23
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January 2020
5 minutes

Modern Change Management

How you can increase the willingness of your employees to change

Change processes need a goal, even if this can only be sketched out vaguely at the beginning of the change. (Image: nd3000/istockphoto.com)

When discussing the requirements of modern change management, one is sometimes confronted with the sentence "Everything flows". It is intended to characterize the dynamics of change in companies, to make it clear that companies and their employees must be able and willing to change if they want to survive economically in the future.

First theses are being voiced in which the classic models of Kurt Lewin or Edgar Schein with their phases of "Unfreeze – Move – Freeze" are put on hold and devalued as outdated in view of the obviously permanent change. Instead, one must get used to the fact that everything is in a constant flow. One lives in Move and has to accept that Freeze is history. A view that should be contradicted from a systemic and motivation-theoretical perspective.

Allow employees to develop themselves effectively

From a systemic perspective, all systems – including companies – strive for a stable state. Without this stability, the goal of economic productivity is a long way off. Change processes from a systemic perspective characterize the transition from a productive system after a disruption to a new productive system. The disruption, for example triggered by a change in the general conditions, calls into question what has been done so far. Business models, products and services as well as processes are adapted. Employees recognize that their previous skills are no longer sufficient, realign themselves, learn to find their way around, adapt. Management shapes the framework for this transition. Employees can develop themselves further in this process in a supported but self-organized manner. They learn, overcome the disruption and experience that they can master the challenge in interaction with the partners in the system and emerge from it stronger. They raise their competence to a new level. If this process succeeds, the desired state of change is achieved and with it the new productive system, the employees experience themselves as self-effective. They develop the conviction that they can also master future system transitions.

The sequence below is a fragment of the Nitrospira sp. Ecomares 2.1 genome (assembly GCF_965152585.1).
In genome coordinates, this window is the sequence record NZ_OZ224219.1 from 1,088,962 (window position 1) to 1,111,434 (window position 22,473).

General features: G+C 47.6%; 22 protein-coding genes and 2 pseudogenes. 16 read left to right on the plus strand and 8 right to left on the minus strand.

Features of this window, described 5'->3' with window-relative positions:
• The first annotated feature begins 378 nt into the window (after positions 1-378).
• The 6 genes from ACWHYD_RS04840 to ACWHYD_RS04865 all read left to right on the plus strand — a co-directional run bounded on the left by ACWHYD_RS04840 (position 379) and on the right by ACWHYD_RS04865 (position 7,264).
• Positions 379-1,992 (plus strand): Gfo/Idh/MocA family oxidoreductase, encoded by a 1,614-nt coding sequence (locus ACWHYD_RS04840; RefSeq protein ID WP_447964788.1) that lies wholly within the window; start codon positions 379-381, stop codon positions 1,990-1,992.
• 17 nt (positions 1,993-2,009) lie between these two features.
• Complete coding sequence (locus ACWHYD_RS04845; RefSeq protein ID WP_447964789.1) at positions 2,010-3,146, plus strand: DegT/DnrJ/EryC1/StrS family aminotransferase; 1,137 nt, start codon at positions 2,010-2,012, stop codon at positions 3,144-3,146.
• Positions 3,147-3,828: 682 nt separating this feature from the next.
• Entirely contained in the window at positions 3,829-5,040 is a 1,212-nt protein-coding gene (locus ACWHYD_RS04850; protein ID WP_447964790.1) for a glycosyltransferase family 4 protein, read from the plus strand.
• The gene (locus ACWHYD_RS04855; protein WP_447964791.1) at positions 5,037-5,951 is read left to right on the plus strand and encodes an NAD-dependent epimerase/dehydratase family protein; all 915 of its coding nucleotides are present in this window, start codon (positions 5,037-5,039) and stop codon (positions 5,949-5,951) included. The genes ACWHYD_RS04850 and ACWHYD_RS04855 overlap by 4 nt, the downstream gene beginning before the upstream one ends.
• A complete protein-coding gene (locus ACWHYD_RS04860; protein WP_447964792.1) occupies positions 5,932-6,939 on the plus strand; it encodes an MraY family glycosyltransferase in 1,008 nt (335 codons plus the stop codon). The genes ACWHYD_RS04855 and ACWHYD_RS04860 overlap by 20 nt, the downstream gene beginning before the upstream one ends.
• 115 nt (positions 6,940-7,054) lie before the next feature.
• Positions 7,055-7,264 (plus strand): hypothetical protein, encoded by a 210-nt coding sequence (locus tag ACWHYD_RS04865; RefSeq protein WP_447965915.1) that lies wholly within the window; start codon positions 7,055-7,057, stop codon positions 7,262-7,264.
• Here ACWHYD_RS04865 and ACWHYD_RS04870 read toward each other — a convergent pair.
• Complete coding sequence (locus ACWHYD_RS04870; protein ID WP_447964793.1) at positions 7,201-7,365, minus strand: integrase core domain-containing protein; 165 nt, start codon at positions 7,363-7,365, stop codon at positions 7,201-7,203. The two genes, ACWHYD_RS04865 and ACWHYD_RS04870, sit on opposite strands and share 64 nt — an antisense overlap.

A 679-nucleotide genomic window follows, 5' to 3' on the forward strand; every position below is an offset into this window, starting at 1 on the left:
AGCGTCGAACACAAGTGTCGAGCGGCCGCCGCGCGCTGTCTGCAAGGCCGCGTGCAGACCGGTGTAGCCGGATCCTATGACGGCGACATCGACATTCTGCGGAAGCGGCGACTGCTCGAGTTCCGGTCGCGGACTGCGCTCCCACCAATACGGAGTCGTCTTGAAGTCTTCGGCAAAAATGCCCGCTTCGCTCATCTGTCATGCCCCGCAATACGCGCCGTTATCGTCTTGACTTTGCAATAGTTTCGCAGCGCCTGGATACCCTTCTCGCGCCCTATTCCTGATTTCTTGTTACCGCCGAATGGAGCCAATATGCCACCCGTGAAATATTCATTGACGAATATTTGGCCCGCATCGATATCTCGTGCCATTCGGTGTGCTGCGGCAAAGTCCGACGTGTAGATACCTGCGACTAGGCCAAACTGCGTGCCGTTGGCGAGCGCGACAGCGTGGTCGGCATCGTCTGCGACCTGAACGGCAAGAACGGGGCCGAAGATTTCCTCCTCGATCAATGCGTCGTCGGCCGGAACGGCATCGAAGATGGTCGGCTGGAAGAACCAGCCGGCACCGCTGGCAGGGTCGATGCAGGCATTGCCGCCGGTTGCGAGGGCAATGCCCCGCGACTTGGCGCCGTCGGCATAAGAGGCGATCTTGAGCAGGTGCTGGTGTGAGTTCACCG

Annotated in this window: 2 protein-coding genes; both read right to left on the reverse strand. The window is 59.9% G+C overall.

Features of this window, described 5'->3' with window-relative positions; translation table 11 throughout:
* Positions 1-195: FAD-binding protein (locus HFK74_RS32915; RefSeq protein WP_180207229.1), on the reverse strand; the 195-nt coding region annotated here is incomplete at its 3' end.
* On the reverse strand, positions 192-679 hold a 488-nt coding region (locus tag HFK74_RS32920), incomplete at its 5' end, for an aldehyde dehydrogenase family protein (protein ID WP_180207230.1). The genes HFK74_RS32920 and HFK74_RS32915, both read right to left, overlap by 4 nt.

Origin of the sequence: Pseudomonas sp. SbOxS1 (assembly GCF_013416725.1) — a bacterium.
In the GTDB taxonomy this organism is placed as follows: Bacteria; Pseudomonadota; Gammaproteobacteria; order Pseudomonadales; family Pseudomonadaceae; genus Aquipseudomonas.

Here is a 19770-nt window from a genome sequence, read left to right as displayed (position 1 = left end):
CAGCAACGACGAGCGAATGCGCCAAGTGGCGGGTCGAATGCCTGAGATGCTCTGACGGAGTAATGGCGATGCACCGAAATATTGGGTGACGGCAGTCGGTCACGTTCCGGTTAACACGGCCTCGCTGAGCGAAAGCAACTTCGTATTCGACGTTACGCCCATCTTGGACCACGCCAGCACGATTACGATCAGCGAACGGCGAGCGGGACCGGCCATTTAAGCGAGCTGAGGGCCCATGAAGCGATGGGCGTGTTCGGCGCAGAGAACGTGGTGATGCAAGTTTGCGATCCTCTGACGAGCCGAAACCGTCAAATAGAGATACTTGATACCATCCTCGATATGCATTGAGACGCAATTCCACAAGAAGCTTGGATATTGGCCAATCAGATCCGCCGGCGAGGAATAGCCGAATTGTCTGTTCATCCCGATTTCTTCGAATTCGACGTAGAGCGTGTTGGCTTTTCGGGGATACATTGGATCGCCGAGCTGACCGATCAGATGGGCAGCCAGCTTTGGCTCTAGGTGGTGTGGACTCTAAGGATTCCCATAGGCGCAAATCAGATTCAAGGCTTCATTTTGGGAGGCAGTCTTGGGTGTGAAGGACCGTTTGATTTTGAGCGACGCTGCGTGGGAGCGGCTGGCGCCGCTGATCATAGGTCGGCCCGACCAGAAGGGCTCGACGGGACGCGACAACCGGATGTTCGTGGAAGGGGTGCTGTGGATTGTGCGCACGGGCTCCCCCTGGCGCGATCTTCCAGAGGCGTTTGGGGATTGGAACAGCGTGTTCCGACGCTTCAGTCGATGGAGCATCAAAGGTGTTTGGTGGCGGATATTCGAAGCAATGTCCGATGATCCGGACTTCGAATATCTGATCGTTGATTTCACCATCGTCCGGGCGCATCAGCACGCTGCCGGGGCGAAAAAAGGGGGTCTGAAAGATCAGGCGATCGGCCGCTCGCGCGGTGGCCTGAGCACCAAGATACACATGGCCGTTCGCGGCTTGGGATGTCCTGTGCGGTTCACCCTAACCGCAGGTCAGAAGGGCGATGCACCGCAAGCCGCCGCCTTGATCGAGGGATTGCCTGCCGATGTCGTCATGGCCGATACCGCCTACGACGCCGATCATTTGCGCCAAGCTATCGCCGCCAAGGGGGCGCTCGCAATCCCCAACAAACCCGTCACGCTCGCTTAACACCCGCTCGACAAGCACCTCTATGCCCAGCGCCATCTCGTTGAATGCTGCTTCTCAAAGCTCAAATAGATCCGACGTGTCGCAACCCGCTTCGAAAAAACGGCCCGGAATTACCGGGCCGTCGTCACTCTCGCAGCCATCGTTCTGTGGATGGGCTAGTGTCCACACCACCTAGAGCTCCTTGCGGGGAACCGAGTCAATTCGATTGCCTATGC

However, the prerequisite for this is that a new stable system state will be achieved. Living and working in a permanent move prevents this experience. Instead, employees learn that initiated projects are not completed, but are replaced by new ideas early on. Goal orientation and a spirit of optimism are overlaid by non-commitment and erosion of trust. The willingness to get excited about new things decreases. Employees in such systems, lose confidence in their own performance, lose self-confidence and self-assurance. When everything flows, the systems begin to drift aimlessly. Uncertainty arises among those involved. Sustainability and economic success cannot be expected from these systems.

Leading successfully – shaping transitions with courage and structure

Despite all the explainable urge for decentralization, self-responsibility and self-organization, the need for leadership that shapes the transition to a new, productive system after a disruption seems greater than ever from this perspective. Leadership must provide the framework for achieving new stable system states. It should be able to provoke necessary disturbances. Leadership also needs the courage to accept the pain of the transition and it should finally have a clear perspective of a new system of order for the company that allows economic success to be expected in the future.